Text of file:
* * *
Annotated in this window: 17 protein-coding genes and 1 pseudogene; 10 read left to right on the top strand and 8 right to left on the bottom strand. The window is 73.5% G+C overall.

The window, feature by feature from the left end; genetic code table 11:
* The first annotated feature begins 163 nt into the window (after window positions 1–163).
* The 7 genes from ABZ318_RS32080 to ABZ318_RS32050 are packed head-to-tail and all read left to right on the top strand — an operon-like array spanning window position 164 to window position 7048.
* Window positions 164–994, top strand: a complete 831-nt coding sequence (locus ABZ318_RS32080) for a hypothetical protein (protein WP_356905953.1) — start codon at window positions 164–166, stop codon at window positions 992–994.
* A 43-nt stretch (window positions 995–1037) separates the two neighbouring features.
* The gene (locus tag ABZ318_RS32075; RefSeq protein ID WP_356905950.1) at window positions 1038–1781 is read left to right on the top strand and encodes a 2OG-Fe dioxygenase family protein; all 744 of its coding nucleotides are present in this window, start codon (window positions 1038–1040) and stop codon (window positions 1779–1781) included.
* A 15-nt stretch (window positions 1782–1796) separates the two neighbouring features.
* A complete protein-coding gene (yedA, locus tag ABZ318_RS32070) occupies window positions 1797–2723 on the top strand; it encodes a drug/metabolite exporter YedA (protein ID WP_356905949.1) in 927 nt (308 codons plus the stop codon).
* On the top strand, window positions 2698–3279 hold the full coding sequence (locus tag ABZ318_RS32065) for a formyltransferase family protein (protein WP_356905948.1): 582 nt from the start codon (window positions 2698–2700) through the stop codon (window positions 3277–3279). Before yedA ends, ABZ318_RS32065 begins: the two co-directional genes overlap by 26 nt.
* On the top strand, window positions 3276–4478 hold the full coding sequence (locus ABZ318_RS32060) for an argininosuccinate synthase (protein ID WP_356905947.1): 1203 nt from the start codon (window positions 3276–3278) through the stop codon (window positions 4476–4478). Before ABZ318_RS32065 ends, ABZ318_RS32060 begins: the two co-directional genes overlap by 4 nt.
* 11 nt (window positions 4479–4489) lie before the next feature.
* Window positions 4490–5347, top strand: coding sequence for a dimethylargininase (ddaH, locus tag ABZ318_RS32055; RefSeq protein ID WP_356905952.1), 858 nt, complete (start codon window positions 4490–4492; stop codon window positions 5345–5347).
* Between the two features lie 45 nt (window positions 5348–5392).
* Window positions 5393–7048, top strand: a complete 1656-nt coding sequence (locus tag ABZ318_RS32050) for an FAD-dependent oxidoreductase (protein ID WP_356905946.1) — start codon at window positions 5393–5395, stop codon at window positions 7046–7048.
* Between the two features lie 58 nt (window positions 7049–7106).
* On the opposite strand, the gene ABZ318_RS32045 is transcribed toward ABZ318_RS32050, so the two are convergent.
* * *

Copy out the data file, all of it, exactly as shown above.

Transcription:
Annotated in this window: 17 protein-coding genes and 1 pseudogene; 10 read left to right on the top strand and 8 right to left on the bottom strand. The window is 73.5% G+C overall.

The window, feature by feature from the left end; genetic code table 11:
* The first annotated feature begins 163 nt into the window (after window positions 1–163).
* The 7 genes from ABZ318_RS32080 to ABZ318_RS32050 are packed head-to-tail and all read left to right on the top strand — an operon-like array spanning window position 164 to window position 7048.
* Window positions 164–994, top strand: a complete 831-nt coding sequence (locus ABZ318_RS32080) for a hypothetical protein (protein WP_356905953.1) — start codon at window positions 164–166, stop codon at window positions 992–994.
* A 43-nt stretch (window positions 995–1037) separates the two neighbouring features.
* The gene (locus tag ABZ318_RS32075; RefSeq protein ID WP_356905950.1) at window positions 1038–1781 is read left to right on the top strand and encodes a 2OG-Fe dioxygenase family protein; all 744 of its coding nucleotides are present in this window, start codon (window positions 1038–1040) and stop codon (window positions 1779–1781) included.
* A 15-nt stretch (window positions 1782–1796) separates the two neighbouring features.
* A complete protein-coding gene (yedA, locus tag ABZ318_RS32070) occupies window positions 1797–2723 on the top strand; it encodes a drug/metabolite exporter YedA (protein ID WP_356905949.1) in 927 nt (308 codons plus the stop codon).
* On the top strand, window positions 2698–3279 hold the full coding sequence (locus tag ABZ318_RS32065) for a formyltransferase family protein (protein WP_356905948.1): 582 nt from the start codon (window positions 2698–2700) through the stop codon (window positions 3277–3279). Before yedA ends, ABZ318_RS32065 begins: the two co-directional genes overlap by 26 nt.
* On the top strand, window positions 3276–4478 hold the full coding sequence (locus ABZ318_RS32060) for an argininosuccinate synthase (protein ID WP_356905947.1): 1203 nt from the start codon (window positions 3276–3278) through the stop codon (window positions 4476–4478). Before ABZ318_RS32065 ends, ABZ318_RS32060 begins: the two co-directional genes overlap by 4 nt.
* 11 nt (window positions 4479–4489) lie before the next feature.
* Window positions 4490–5347, top strand: coding sequence for a dimethylargininase (ddaH, locus tag ABZ318_RS32055; RefSeq protein ID WP_356905952.1), 858 nt, complete (start codon window positions 4490–4492; stop codon window positions 5345–5347).
* Between the two features lie 45 nt (window positions 5348–5392).
* Window positions 5393–7048, top strand: a complete 1656-nt coding sequence (locus tag ABZ318_RS32050) for an FAD-dependent oxidoreductase (protein ID WP_356905946.1) — start codon at window positions 5393–5395, stop codon at window positions 7046–7048.
* Between the two features lie 58 nt (window positions 7049–7106).
* On the opposite strand, the gene ABZ318_RS32045 is transcribed toward ABZ318_RS32050, so the two are convergent.